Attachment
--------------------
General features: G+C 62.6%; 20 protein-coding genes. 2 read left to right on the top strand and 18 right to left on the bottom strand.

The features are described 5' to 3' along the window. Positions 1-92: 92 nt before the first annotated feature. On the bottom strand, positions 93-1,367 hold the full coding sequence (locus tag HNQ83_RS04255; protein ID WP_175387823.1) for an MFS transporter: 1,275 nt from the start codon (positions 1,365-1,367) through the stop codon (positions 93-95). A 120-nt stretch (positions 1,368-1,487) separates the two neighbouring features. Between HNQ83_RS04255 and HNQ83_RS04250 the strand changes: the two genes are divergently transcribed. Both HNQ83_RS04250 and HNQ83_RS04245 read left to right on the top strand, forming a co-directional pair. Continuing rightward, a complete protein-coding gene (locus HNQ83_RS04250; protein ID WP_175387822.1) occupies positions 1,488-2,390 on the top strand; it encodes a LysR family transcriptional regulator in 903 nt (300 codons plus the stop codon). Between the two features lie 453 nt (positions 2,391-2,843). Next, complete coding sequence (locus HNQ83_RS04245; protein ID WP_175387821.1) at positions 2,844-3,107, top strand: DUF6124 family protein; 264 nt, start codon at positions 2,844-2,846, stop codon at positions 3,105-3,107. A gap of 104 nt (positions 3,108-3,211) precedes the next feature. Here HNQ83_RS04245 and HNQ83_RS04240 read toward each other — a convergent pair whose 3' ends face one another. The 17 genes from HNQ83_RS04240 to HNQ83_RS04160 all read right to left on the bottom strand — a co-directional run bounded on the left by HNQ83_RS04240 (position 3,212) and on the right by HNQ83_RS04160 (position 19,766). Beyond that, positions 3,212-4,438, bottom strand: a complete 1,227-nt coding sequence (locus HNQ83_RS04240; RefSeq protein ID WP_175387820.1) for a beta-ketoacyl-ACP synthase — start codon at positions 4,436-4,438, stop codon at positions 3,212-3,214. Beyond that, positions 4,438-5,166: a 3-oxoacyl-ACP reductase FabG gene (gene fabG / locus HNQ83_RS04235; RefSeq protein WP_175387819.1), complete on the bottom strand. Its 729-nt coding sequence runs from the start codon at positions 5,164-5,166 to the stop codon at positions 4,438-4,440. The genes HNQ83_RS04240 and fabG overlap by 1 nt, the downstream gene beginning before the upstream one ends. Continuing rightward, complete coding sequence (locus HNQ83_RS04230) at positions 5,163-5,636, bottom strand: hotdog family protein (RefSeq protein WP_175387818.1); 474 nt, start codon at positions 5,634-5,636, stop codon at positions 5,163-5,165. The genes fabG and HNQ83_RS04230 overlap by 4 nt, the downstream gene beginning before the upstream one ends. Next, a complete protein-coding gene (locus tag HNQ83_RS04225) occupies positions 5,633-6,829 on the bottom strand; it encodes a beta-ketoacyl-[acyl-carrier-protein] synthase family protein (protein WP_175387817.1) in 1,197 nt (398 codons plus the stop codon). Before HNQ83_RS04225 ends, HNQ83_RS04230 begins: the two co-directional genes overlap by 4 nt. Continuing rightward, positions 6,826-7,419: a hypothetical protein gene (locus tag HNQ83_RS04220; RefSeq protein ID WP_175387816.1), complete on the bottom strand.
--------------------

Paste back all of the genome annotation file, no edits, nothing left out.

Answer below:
General features: G+C 62.6%; 20 protein-coding genes. 2 read left to right on the top strand and 18 right to left on the bottom strand.

The features are described 5' to 3' along the window. Positions 1-92: 92 nt before the first annotated feature. On the bottom strand, positions 93-1,367 hold the full coding sequence (locus tag HNQ83_RS04255; protein ID WP_175387823.1) for an MFS transporter: 1,275 nt from the start codon (positions 1,365-1,367) through the stop codon (positions 93-95). A 120-nt stretch (positions 1,368-1,487) separates the two neighbouring features. Between HNQ83_RS04255 and HNQ83_RS04250 the strand changes: the two genes are divergently transcribed. Both HNQ83_RS04250 and HNQ83_RS04245 read left to right on the top strand, forming a co-directional pair. Continuing rightward, a complete protein-coding gene (locus HNQ83_RS04250; protein ID WP_175387822.1) occupies positions 1,488-2,390 on the top strand; it encodes a LysR family transcriptional regulator in 903 nt (300 codons plus the stop codon). Between the two features lie 453 nt (positions 2,391-2,843). Next, complete coding sequence (locus HNQ83_RS04245; protein ID WP_175387821.1) at positions 2,844-3,107, top strand: DUF6124 family protein; 264 nt, start codon at positions 2,844-2,846, stop codon at positions 3,105-3,107. A gap of 104 nt (positions 3,108-3,211) precedes the next feature. Here HNQ83_RS04245 and HNQ83_RS04240 read toward each other — a convergent pair whose 3' ends face one another. The 17 genes from HNQ83_RS04240 to HNQ83_RS04160 all read right to left on the bottom strand — a co-directional run bounded on the left by HNQ83_RS04240 (position 3,212) and on the right by HNQ83_RS04160 (position 19,766). Beyond that, positions 3,212-4,438, bottom strand: a complete 1,227-nt coding sequence (locus HNQ83_RS04240; RefSeq protein ID WP_175387820.1) for a beta-ketoacyl-ACP synthase — start codon at positions 4,436-4,438, stop codon at positions 3,212-3,214. Beyond that, positions 4,438-5,166: a 3-oxoacyl-ACP reductase FabG gene (gene fabG / locus HNQ83_RS04235; RefSeq protein WP_175387819.1), complete on the bottom strand. Its 729-nt coding sequence runs from the start codon at positions 5,164-5,166 to the stop codon at positions 4,438-4,440. The genes HNQ83_RS04240 and fabG overlap by 1 nt, the downstream gene beginning before the upstream one ends. Continuing rightward, complete coding sequence (locus HNQ83_RS04230) at positions 5,163-5,636, bottom strand: hotdog family protein (RefSeq protein WP_175387818.1); 474 nt, start codon at positions 5,634-5,636, stop codon at positions 5,163-5,165. The genes fabG and HNQ83_RS04230 overlap by 4 nt, the downstream gene beginning before the upstream one ends. Next, a complete protein-coding gene (locus tag HNQ83_RS04225) occupies positions 5,633-6,829 on the bottom strand; it encodes a beta-ketoacyl-[acyl-carrier-protein] synthase family protein (protein WP_175387817.1) in 1,197 nt (398 codons plus the stop codon). Before HNQ83_RS04225 ends, HNQ83_RS04230 begins: the two co-directional genes overlap by 4 nt. Continuing rightward, positions 6,826-7,419: a hypothetical protein gene (locus tag HNQ83_RS04220; RefSeq protein ID WP_175387816.1), complete on the bottom strand.